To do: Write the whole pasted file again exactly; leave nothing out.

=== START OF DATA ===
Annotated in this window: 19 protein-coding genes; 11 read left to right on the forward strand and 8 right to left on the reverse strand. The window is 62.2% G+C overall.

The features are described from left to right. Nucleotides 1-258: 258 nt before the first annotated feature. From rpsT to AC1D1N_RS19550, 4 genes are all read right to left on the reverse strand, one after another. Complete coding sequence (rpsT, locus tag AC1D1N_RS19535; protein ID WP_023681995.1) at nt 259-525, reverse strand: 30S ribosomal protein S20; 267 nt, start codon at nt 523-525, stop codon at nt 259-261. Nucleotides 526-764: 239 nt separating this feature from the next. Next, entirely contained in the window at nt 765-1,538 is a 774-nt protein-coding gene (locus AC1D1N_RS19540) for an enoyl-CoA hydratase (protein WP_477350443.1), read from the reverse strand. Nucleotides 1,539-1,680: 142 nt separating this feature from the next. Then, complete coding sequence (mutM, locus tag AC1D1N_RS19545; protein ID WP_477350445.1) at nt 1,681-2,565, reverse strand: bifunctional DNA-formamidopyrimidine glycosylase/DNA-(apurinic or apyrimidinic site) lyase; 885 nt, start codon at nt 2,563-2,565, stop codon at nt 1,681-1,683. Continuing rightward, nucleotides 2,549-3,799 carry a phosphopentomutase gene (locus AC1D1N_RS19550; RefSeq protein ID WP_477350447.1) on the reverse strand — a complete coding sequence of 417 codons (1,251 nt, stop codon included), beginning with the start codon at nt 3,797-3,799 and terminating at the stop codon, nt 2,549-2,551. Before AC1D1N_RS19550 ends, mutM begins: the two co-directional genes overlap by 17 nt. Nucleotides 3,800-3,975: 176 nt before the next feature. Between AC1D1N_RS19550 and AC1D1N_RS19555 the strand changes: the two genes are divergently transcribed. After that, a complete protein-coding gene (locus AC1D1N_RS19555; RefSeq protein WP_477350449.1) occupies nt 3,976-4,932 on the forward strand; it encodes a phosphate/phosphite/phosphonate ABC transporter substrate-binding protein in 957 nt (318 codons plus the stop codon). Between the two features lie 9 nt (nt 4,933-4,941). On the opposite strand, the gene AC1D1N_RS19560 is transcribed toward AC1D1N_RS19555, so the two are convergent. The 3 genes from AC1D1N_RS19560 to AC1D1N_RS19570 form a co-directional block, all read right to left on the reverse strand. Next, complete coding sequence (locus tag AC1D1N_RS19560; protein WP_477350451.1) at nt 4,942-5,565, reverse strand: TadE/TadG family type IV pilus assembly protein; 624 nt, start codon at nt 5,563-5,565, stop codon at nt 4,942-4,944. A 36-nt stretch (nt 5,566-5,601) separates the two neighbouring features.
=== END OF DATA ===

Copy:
Annotated in this window: 19 protein-coding genes; 11 read left to right on the forward strand and 8 right to left on the reverse strand. The window is 62.2% G+C overall.

The features are described from left to right. Nucleotides 1-258: 258 nt before the first annotated feature. From rpsT to AC1D1N_RS19550, 4 genes are all read right to left on the reverse strand, one after another. Complete coding sequence (rpsT, locus tag AC1D1N_RS19535; protein ID WP_023681995.1) at nt 259-525, reverse strand: 30S ribosomal protein S20; 267 nt, start codon at nt 523-525, stop codon at nt 259-261. Nucleotides 526-764: 239 nt separating this feature from the next. Next, entirely contained in the window at nt 765-1,538 is a 774-nt protein-coding gene (locus AC1D1N_RS19540) for an enoyl-CoA hydratase (protein WP_477350443.1), read from the reverse strand. Nucleotides 1,539-1,680: 142 nt separating this feature from the next. Then, complete coding sequence (mutM, locus tag AC1D1N_RS19545; protein ID WP_477350445.1) at nt 1,681-2,565, reverse strand: bifunctional DNA-formamidopyrimidine glycosylase/DNA-(apurinic or apyrimidinic site) lyase; 885 nt, start codon at nt 2,563-2,565, stop codon at nt 1,681-1,683. Continuing rightward, nucleotides 2,549-3,799 carry a phosphopentomutase gene (locus AC1D1N_RS19550; RefSeq protein ID WP_477350447.1) on the reverse strand — a complete coding sequence of 417 codons (1,251 nt, stop codon included), beginning with the start codon at nt 3,797-3,799 and terminating at the stop codon, nt 2,549-2,551. Before AC1D1N_RS19550 ends, mutM begins: the two co-directional genes overlap by 17 nt. Nucleotides 3,800-3,975: 176 nt before the next feature. Between AC1D1N_RS19550 and AC1D1N_RS19555 the strand changes: the two genes are divergently transcribed. After that, a complete protein-coding gene (locus AC1D1N_RS19555; RefSeq protein WP_477350449.1) occupies nt 3,976-4,932 on the forward strand; it encodes a phosphate/phosphite/phosphonate ABC transporter substrate-binding protein in 957 nt (318 codons plus the stop codon). Between the two features lie 9 nt (nt 4,933-4,941). On the opposite strand, the gene AC1D1N_RS19560 is transcribed toward AC1D1N_RS19555, so the two are convergent. The 3 genes from AC1D1N_RS19560 to AC1D1N_RS19570 form a co-directional block, all read right to left on the reverse strand. Next, complete coding sequence (locus tag AC1D1N_RS19560; protein WP_477350451.1) at nt 4,942-5,565, reverse strand: TadE/TadG family type IV pilus assembly protein; 624 nt, start codon at nt 5,563-5,565, stop codon at nt 4,942-4,944. A 36-nt stretch (nt 5,566-5,601) separates the two neighbouring features.